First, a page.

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I find it hard to be consistent when I’m in a hurry, tired or out in public

Joyful Musings--a weekly blog

Joyful Parenting Coaching is focused on clarity, consistency, connection, being an effective parent, finding balance as a parent, and above all being a confident and joyous parent. Topics include communication, having difficult conversations, having constructive conversations, chores, routines, family meetings, 

I find it hard to be consistent when I’m in a hurry, tired or out in public

Elisabeth Stitt

Isn’t that the truth!  Parenting gets so exponentially harder when we are in a hurry or are tired.  That’s why I’m such a big believer in creating systems and routines for as much of the day as we can.  When we have good systems and routines to fall back on, we can let habit lead us.  


LET ROUTINES RULE


Let’s take getting out the door on time in the morning as an example.  First of all, I encourage parents to put as much of the morning routine as possible to the night before.  For example, when kids come in the door from school, I have them unpack their lunch boxes and replenish anything that does not need refrigeration.  If leftovers are going to be tomorrow’s lunch, train the children to pack them directly into the containers they are going to take to school.  As part of clearing off the table and cleaning the kitchen, set the table for breakfast.  If you are a dry cereal family, even go so far as putting the cereal on the table.  

Similarly, before going to bed, pick out clothes for the next day and lay them in the same place every night.  If there are areas you can simplify, do so (I bought my two year old five pairs of the same blue leggings that got paired with a clean t-shirt every day).  Make sure kids place their backpacks packed and ready to go by the door (along with the poster board or diorama that doesn’t fit in the backpack).  

Perhaps most importantly, be disciplined about setting a routine for your own bedtime.  Take the steps that you need to assure that you turn off the light at a consistent time, that you are able to fall asleep easily and that you are getting enough sleep every night.  



WHAT ABOUT THE GRAY AREAS?  That's where it really gets hard.

Even when we are tired, we still insist on strapping kids into car seats and we make our kids hold our hand crossing the parking lot.  But when we are tired we are much quicker to hand our phone over to allow a video to distract our toddler or to hand out the cookies rather than engage in an argument.  Personally, this is where I find rules useful.  Families don’t actually need too many rules other than ones like, "In our family we are respectful" and "In our family we work together," but it takes a long time to teach kids what it means to be respectful and helpful.  In the meanwhile, set rules can provide structure for a parent to default to.  Many families, for example, have a rule that there are no electronics Sunday after dinner until Friday after school.  Other families have a no sweets before dinner rule.  Having the rule gives you a little more backbone to patiently acknowledge--even when you are tired and at the end of your rope--that while a cookie would be very yummy, it isn’t coming until after dinner.  Focus on the things that are really important to you and don’t worry about being consistent about other things.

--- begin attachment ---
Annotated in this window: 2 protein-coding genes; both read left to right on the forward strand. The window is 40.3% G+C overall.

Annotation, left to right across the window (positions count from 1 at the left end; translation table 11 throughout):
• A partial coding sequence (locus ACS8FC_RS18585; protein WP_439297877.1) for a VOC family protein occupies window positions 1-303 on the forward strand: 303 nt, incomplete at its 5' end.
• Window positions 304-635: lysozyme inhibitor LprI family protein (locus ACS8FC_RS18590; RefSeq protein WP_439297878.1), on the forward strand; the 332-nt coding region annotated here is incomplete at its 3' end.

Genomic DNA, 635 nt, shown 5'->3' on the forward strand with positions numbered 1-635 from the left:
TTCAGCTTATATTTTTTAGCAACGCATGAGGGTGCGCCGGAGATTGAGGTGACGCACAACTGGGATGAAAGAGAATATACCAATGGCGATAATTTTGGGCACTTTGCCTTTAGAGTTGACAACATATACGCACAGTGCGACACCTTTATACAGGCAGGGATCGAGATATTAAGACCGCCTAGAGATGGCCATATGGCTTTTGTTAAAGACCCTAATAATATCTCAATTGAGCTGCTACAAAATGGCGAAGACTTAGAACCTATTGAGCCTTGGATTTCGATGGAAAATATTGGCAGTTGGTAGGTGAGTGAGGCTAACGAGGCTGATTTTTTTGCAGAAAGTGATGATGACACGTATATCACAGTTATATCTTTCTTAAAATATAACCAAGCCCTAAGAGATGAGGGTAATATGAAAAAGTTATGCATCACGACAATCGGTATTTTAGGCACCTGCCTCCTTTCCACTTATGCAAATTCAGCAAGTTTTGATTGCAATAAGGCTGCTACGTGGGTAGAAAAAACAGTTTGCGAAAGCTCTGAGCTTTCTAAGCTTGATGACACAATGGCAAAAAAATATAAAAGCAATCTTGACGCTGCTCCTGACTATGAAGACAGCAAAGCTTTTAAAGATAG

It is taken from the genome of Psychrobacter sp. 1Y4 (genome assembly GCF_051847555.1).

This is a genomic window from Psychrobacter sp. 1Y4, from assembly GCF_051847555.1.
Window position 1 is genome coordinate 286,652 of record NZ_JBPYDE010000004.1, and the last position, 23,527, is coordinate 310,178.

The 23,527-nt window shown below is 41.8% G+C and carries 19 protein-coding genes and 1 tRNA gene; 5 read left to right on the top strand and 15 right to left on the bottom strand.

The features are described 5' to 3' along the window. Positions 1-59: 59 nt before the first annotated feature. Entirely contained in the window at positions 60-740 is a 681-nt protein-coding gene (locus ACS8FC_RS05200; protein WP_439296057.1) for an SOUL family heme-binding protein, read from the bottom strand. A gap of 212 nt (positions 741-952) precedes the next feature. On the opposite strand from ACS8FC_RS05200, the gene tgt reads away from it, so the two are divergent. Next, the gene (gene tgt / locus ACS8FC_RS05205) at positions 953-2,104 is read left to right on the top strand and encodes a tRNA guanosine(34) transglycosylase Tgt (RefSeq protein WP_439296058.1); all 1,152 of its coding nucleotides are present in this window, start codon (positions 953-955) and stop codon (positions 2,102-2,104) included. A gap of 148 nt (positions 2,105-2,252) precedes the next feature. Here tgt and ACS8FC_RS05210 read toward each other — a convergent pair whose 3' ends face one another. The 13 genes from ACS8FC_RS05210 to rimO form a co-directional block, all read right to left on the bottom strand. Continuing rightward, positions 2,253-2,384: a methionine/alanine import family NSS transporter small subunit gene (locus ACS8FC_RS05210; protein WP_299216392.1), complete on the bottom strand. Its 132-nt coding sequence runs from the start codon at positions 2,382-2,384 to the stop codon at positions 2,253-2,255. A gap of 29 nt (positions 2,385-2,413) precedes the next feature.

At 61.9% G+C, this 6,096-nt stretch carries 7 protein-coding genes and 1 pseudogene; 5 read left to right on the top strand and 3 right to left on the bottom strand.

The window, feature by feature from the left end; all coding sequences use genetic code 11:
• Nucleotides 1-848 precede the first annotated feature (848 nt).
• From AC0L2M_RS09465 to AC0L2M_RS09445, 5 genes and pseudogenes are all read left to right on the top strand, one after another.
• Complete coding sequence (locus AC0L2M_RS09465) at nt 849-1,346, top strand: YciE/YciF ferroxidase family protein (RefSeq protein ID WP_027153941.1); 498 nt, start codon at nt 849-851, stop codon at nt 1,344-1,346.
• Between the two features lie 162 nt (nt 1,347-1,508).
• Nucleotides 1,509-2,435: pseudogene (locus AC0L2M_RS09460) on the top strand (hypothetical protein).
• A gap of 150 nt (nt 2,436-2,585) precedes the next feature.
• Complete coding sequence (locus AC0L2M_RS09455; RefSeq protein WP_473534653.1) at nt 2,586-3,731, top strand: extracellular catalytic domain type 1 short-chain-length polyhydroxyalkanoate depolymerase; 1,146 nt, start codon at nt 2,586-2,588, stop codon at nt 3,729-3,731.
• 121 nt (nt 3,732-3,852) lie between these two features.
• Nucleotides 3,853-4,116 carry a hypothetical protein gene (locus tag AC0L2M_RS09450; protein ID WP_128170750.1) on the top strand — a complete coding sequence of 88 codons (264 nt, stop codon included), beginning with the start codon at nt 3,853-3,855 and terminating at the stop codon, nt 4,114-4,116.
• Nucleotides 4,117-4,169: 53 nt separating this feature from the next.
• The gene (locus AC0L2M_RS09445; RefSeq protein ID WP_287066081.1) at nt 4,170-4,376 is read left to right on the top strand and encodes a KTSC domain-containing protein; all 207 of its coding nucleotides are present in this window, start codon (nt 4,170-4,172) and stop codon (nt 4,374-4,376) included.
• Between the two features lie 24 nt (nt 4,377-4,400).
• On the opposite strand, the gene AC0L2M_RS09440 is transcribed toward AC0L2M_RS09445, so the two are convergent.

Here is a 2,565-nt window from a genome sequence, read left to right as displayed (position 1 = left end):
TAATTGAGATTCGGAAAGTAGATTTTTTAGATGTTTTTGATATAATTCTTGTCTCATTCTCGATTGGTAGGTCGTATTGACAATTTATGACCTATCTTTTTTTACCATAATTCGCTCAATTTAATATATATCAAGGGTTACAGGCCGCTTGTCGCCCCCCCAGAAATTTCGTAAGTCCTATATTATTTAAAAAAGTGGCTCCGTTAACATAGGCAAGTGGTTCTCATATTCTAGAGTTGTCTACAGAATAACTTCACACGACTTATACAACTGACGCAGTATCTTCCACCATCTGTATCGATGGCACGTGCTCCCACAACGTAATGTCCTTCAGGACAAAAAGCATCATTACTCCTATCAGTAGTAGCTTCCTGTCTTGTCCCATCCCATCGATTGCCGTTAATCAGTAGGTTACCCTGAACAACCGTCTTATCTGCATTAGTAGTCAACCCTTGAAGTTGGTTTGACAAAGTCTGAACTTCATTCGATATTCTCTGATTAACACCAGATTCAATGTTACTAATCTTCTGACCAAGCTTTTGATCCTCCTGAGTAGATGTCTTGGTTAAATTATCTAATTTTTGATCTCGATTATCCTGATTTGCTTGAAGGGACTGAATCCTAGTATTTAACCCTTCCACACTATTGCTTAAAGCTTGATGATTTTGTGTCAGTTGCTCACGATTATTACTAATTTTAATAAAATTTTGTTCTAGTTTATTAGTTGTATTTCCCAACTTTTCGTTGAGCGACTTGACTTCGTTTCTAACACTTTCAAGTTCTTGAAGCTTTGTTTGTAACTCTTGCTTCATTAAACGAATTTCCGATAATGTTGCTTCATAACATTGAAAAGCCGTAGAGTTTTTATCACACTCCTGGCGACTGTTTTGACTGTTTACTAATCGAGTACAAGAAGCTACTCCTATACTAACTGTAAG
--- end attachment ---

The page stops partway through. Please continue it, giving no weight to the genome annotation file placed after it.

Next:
STAYING STRONG IN THE FACE OF PARENT SHAMING

In public, we find it hard to be consistent because at best we are sensitive to not disturbing others with a child’s meltdown and at worst we are afraid of being judged by others.  A big, big help to avoiding scenes in public is setting your kids up for success by anticipating with them what they should expect.  If you are going to the grocery store, make agreements ahead of time about what will be bought and what won’t.  Also, let your children know in advance what the consequences will be if they start arguing in the store and what the reward will be if they can keep it together.   Going out to eat? Role play or practice restaurant behavior and brainstorm what quiet activity to bring with you when you go.  Check the menu online to make sure there is something your child likes to eat.  If you don’t have a regular rule, let your kids know before walking out the door if you are going to allow them to get soda or desert (or anything else on the menu you might say no to).  If going out is last minute to a new restaurant, at least take a few minutes before getting out of the car to set the ground rules.  Stating your own attention out loud (something like, "I am not going to give in to whining and pleading just to keep you quiet in public,") can also give you strength to stay present and calm despite your own hunger and need for peace.  

FORGIVE YOURSELF WHEN YOU ARE LESS THAN YOUR BEST

Parenting deliberately by using these tips and skills should reduce the number of times you are caught without a backup plan.  Knowing you have a plan gives you confidence and energy to push through despite being in a hurry, tired or wary of public opinion.  But at the end of the day, we are all too human.  Beating yourself up for being less than your best does not help you be more effective the next time you are stressed.  Just like your kids, you are a work in progress.  Some days you will think before you lose it.  Other days you will lose it.  As you keep working on it, there will be fewer of the lose it days.